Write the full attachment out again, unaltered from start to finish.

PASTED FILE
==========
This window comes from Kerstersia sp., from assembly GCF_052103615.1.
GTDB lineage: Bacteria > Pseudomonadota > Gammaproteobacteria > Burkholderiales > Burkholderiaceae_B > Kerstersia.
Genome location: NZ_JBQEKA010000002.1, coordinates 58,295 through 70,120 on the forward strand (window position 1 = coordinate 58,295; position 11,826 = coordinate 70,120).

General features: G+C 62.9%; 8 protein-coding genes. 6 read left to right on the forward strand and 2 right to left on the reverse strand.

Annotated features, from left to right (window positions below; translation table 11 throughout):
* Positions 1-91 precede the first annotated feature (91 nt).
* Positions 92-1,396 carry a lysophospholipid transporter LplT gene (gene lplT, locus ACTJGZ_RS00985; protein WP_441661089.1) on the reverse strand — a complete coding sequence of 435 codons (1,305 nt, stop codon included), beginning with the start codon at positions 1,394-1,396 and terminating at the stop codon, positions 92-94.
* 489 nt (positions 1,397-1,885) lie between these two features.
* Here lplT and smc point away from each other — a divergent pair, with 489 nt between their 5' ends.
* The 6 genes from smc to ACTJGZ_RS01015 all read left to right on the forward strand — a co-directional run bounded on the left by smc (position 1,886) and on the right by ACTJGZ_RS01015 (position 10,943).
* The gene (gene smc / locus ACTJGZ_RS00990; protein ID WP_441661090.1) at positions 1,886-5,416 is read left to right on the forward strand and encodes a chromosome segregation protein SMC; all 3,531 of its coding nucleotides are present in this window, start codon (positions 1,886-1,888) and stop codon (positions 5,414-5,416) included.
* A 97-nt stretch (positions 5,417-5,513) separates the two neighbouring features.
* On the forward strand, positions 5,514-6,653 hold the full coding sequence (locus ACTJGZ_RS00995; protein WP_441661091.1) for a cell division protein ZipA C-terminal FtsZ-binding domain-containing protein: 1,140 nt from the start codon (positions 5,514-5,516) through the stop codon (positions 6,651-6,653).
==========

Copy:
This window comes from Kerstersia sp., from assembly GCF_052103615.1.
GTDB lineage: Bacteria > Pseudomonadota > Gammaproteobacteria > Burkholderiales > Burkholderiaceae_B > Kerstersia.
Genome location: NZ_JBQEKA010000002.1, coordinates 58,295 through 70,120 on the forward strand (window position 1 = coordinate 58,295; position 11,826 = coordinate 70,120).

General features: G+C 62.9%; 8 protein-coding genes. 6 read left to right on the forward strand and 2 right to left on the reverse strand.

Annotated features, from left to right (window positions below; translation table 11 throughout):
* Positions 1-91 precede the first annotated feature (91 nt).
* Positions 92-1,396 carry a lysophospholipid transporter LplT gene (gene lplT, locus ACTJGZ_RS00985; protein WP_441661089.1) on the reverse strand — a complete coding sequence of 435 codons (1,305 nt, stop codon included), beginning with the start codon at positions 1,394-1,396 and terminating at the stop codon, positions 92-94.
* 489 nt (positions 1,397-1,885) lie between these two features.
* Here lplT and smc point away from each other — a divergent pair, with 489 nt between their 5' ends.
* The 6 genes from smc to ACTJGZ_RS01015 all read left to right on the forward strand — a co-directional run bounded on the left by smc (position 1,886) and on the right by ACTJGZ_RS01015 (position 10,943).
* The gene (gene smc / locus ACTJGZ_RS00990; protein ID WP_441661090.1) at positions 1,886-5,416 is read left to right on the forward strand and encodes a chromosome segregation protein SMC; all 3,531 of its coding nucleotides are present in this window, start codon (positions 1,886-1,888) and stop codon (positions 5,414-5,416) included.
* A 97-nt stretch (positions 5,417-5,513) separates the two neighbouring features.
* On the forward strand, positions 5,514-6,653 hold the full coding sequence (locus ACTJGZ_RS00995; protein WP_441661091.1) for a cell division protein ZipA C-terminal FtsZ-binding domain-containing protein: 1,140 nt from the start codon (positions 5,514-5,516) through the stop codon (positions 6,651-6,653).